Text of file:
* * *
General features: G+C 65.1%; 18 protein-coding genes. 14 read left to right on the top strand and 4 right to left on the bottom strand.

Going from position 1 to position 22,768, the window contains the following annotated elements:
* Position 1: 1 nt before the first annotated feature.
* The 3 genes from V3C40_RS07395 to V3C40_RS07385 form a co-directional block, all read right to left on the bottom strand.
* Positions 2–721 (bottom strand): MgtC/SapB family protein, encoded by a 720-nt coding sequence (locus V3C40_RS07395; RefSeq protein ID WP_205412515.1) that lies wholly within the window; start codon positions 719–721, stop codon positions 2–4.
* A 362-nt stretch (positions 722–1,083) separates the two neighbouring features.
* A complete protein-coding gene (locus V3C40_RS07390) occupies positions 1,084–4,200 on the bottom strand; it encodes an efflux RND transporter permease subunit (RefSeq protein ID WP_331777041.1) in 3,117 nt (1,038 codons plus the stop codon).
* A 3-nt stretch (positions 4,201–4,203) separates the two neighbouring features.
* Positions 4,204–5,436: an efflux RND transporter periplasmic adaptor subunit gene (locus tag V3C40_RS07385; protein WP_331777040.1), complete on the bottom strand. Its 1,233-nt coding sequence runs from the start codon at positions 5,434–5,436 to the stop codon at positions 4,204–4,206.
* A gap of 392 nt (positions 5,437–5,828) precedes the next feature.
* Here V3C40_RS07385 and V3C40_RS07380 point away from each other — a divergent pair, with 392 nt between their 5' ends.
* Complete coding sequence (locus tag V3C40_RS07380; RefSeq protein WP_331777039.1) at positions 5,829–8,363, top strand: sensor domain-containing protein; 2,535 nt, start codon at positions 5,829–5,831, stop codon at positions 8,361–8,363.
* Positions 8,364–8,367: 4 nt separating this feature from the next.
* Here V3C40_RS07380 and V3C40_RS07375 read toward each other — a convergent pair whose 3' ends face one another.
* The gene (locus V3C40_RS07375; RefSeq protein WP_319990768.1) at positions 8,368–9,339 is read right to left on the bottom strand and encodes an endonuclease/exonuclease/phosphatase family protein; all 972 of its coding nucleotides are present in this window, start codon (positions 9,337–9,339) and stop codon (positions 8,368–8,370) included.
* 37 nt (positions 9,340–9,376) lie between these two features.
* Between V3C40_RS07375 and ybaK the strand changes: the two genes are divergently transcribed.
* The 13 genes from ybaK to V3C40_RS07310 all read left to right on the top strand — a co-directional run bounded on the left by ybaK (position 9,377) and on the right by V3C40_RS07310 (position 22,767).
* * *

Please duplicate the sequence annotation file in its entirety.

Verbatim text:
General features: G+C 65.1%; 18 protein-coding genes. 14 read left to right on the top strand and 4 right to left on the bottom strand.

Going from position 1 to position 22,768, the window contains the following annotated elements:
* Position 1: 1 nt before the first annotated feature.
* The 3 genes from V3C40_RS07395 to V3C40_RS07385 form a co-directional block, all read right to left on the bottom strand.
* Positions 2–721 (bottom strand): MgtC/SapB family protein, encoded by a 720-nt coding sequence (locus V3C40_RS07395; RefSeq protein ID WP_205412515.1) that lies wholly within the window; start codon positions 719–721, stop codon positions 2–4.
* A 362-nt stretch (positions 722–1,083) separates the two neighbouring features.
* A complete protein-coding gene (locus V3C40_RS07390) occupies positions 1,084–4,200 on the bottom strand; it encodes an efflux RND transporter permease subunit (RefSeq protein ID WP_331777041.1) in 3,117 nt (1,038 codons plus the stop codon).
* A 3-nt stretch (positions 4,201–4,203) separates the two neighbouring features.
* Positions 4,204–5,436: an efflux RND transporter periplasmic adaptor subunit gene (locus tag V3C40_RS07385; protein WP_331777040.1), complete on the bottom strand. Its 1,233-nt coding sequence runs from the start codon at positions 5,434–5,436 to the stop codon at positions 4,204–4,206.
* A gap of 392 nt (positions 5,437–5,828) precedes the next feature.
* Here V3C40_RS07385 and V3C40_RS07380 point away from each other — a divergent pair, with 392 nt between their 5' ends.
* Complete coding sequence (locus tag V3C40_RS07380; RefSeq protein WP_331777039.1) at positions 5,829–8,363, top strand: sensor domain-containing protein; 2,535 nt, start codon at positions 5,829–5,831, stop codon at positions 8,361–8,363.
* Positions 8,364–8,367: 4 nt separating this feature from the next.
* Here V3C40_RS07380 and V3C40_RS07375 read toward each other — a convergent pair whose 3' ends face one another.
* The gene (locus V3C40_RS07375; RefSeq protein WP_319990768.1) at positions 8,368–9,339 is read right to left on the bottom strand and encodes an endonuclease/exonuclease/phosphatase family protein; all 972 of its coding nucleotides are present in this window, start codon (positions 9,337–9,339) and stop codon (positions 8,368–8,370) included.
* 37 nt (positions 9,340–9,376) lie between these two features.
* Between V3C40_RS07375 and ybaK the strand changes: the two genes are divergently transcribed.
* The 13 genes from ybaK to V3C40_RS07310 all read left to right on the top strand — a co-directional run bounded on the left by ybaK (position 9,377) and on the right by V3C40_RS07310 (position 22,767).